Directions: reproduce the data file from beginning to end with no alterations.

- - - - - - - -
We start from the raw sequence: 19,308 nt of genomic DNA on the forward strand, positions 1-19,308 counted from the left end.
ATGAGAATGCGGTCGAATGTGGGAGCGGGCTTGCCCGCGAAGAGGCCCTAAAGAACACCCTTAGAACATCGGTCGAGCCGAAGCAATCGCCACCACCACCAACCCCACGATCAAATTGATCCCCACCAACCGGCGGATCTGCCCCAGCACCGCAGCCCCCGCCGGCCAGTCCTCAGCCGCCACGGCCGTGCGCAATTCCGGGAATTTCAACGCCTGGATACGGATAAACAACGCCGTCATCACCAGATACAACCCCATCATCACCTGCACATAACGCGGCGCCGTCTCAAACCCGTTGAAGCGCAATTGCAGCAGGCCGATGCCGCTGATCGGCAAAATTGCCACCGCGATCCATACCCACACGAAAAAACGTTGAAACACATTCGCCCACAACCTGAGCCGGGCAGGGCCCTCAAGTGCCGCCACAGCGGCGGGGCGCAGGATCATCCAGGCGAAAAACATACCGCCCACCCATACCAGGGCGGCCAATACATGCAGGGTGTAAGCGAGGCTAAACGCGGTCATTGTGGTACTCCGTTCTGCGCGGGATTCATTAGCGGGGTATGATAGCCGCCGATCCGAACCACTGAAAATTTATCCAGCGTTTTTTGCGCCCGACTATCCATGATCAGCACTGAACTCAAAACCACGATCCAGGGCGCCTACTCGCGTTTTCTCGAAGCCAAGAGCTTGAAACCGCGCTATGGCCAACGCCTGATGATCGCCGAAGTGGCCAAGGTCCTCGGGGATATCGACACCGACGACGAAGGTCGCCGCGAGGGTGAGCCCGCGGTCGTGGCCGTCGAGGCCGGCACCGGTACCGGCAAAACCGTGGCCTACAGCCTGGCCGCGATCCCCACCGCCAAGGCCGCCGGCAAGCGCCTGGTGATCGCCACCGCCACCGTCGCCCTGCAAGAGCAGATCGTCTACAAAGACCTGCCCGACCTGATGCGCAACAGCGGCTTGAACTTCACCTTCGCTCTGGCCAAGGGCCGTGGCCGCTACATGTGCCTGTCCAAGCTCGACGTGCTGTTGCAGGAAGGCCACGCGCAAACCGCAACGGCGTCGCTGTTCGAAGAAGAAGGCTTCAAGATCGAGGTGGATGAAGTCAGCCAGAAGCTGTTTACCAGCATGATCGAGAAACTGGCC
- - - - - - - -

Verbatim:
We start from the raw sequence: 19,308 nt of genomic DNA on the forward strand, positions 1-19,308 counted from the left end.
ATGAGAATGCGGTCGAATGTGGGAGCGGGCTTGCCCGCGAAGAGGCCCTAAAGAACACCCTTAGAACATCGGTCGAGCCGAAGCAATCGCCACCACCACCAACCCCACGATCAAATTGATCCCCACCAACCGGCGGATCTGCCCCAGCACCGCAGCCCCCGCCGGCCAGTCCTCAGCCGCCACGGCCGTGCGCAATTCCGGGAATTTCAACGCCTGGATACGGATAAACAACGCCGTCATCACCAGATACAACCCCATCATCACCTGCACATAACGCGGCGCCGTCTCAAACCCGTTGAAGCGCAATTGCAGCAGGCCGATGCCGCTGATCGGCAAAATTGCCACCGCGATCCATACCCACACGAAAAAACGTTGAAACACATTCGCCCACAACCTGAGCCGGGCAGGGCCCTCAAGTGCCGCCACAGCGGCGGGGCGCAGGATCATCCAGGCGAAAAACATACCGCCCACCCATACCAGGGCGGCCAATACATGCAGGGTGTAAGCGAGGCTAAACGCGGTCATTGTGGTACTCCGTTCTGCGCGGGATTCATTAGCGGGGTATGATAGCCGCCGATCCGAACCACTGAAAATTTATCCAGCGTTTTTTGCGCCCGACTATCCATGATCAGCACTGAACTCAAAACCACGATCCAGGGCGCCTACTCGCGTTTTCTCGAAGCCAAGAGCTTGAAACCGCGCTATGGCCAACGCCTGATGATCGCCGAAGTGGCCAAGGTCCTCGGGGATATCGACACCGACGACGAAGGTCGCCGCGAGGGTGAGCCCGCGGTCGTGGCCGTCGAGGCCGGCACCGGTACCGGCAAAACCGTGGCCTACAGCCTGGCCGCGATCCCCACCGCCAAGGCCGCCGGCAAGCGCCTGGTGATCGCCACCGCCACCGTCGCCCTGCAAGAGCAGATCGTCTACAAAGACCTGCCCGACCTGATGCGCAACAGCGGCTTGAACTTCACCTTCGCTCTGGCCAAGGGCCGTGGCCGCTACATGTGCCTGTCCAAGCTCGACGTGCTGTTGCAGGAAGGCCACGCGCAAACCGCAACGGCGTCGCTGTTCGAAGAAGAAGGCTTCAAGATCGAGGTGGATGAAGTCAGCCAGAAGCTGTTTACCAGCATGATCGAGAAACTGGCC